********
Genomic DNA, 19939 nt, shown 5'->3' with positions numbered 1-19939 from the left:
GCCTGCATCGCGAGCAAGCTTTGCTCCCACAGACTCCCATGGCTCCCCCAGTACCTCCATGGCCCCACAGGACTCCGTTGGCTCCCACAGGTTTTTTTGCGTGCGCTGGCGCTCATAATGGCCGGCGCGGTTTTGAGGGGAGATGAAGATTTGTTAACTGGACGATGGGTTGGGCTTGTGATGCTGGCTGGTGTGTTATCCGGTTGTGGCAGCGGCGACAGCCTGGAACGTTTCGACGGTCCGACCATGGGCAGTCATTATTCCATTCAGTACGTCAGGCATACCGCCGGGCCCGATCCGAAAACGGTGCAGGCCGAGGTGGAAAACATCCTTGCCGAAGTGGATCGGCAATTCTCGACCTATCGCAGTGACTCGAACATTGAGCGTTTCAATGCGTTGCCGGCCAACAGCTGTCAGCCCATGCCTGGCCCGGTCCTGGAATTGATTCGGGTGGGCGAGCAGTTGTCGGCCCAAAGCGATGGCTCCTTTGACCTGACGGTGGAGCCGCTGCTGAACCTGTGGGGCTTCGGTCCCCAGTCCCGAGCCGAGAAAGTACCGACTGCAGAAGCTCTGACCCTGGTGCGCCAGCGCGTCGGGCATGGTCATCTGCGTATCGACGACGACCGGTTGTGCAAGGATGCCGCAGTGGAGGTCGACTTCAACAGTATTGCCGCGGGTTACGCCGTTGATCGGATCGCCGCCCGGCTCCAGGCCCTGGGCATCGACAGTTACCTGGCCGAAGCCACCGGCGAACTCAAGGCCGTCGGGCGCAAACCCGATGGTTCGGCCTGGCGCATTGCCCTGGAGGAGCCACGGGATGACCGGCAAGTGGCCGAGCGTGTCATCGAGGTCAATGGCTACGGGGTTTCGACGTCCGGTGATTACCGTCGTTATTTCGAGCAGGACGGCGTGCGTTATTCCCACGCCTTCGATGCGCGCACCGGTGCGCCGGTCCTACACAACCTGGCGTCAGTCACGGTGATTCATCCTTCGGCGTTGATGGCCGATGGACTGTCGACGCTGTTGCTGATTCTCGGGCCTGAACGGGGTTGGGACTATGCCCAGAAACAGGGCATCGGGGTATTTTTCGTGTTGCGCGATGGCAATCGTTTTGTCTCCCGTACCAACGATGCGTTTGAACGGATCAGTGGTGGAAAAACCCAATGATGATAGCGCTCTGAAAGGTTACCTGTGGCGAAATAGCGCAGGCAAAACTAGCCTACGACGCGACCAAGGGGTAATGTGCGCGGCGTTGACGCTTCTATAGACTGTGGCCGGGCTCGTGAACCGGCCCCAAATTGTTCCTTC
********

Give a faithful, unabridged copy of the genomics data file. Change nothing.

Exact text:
Genomic DNA, 19939 nt, shown 5'->3' with positions numbered 1-19939 from the left:
GCCTGCATCGCGAGCAAGCTTTGCTCCCACAGACTCCCATGGCTCCCCCAGTACCTCCATGGCCCCACAGGACTCCGTTGGCTCCCACAGGTTTTTTTGCGTGCGCTGGCGCTCATAATGGCCGGCGCGGTTTTGAGGGGAGATGAAGATTTGTTAACTGGACGATGGGTTGGGCTTGTGATGCTGGCTGGTGTGTTATCCGGTTGTGGCAGCGGCGACAGCCTGGAACGTTTCGACGGTCCGACCATGGGCAGTCATTATTCCATTCAGTACGTCAGGCATACCGCCGGGCCCGATCCGAAAACGGTGCAGGCCGAGGTGGAAAACATCCTTGCCGAAGTGGATCGGCAATTCTCGACCTATCGCAGTGACTCGAACATTGAGCGTTTCAATGCGTTGCCGGCCAACAGCTGTCAGCCCATGCCTGGCCCGGTCCTGGAATTGATTCGGGTGGGCGAGCAGTTGTCGGCCCAAAGCGATGGCTCCTTTGACCTGACGGTGGAGCCGCTGCTGAACCTGTGGGGCTTCGGTCCCCAGTCCCGAGCCGAGAAAGTACCGACTGCAGAAGCTCTGACCCTGGTGCGCCAGCGCGTCGGGCATGGTCATCTGCGTATCGACGACGACCGGTTGTGCAAGGATGCCGCAGTGGAGGTCGACTTCAACAGTATTGCCGCGGGTTACGCCGTTGATCGGATCGCCGCCCGGCTCCAGGCCCTGGGCATCGACAGTTACCTGGCCGAAGCCACCGGCGAACTCAAGGCCGTCGGGCGCAAACCCGATGGTTCGGCCTGGCGCATTGCCCTGGAGGAGCCACGGGATGACCGGCAAGTGGCCGAGCGTGTCATCGAGGTCAATGGCTACGGGGTTTCGACGTCCGGTGATTACCGTCGTTATTTCGAGCAGGACGGCGTGCGTTATTCCCACGCCTTCGATGCGCGCACCGGTGCGCCGGTCCTACACAACCTGGCGTCAGTCACGGTGATTCATCCTTCGGCGTTGATGGCCGATGGACTGTCGACGCTGTTGCTGATTCTCGGGCCTGAACGGGGTTGGGACTATGCCCAGAAACAGGGCATCGGGGTATTTTTCGTGTTGCGCGATGGCAATCGTTTTGTCTCCCGTACCAACGATGCGTTTGAACGGATCAGTGGTGGAAAAACCCAATGATGATAGCGCTCTGAAAGGTTACCTGTGGCGAAATAGCGCAGGCAAAACTAGCCTACGACGCGACCAAGGGGTAATGTGCGCGGCGTTGACGCTTCTATAGACTGTGGCCGGGCTCGTGAACCGGCCCCAAATTGTTCCTTC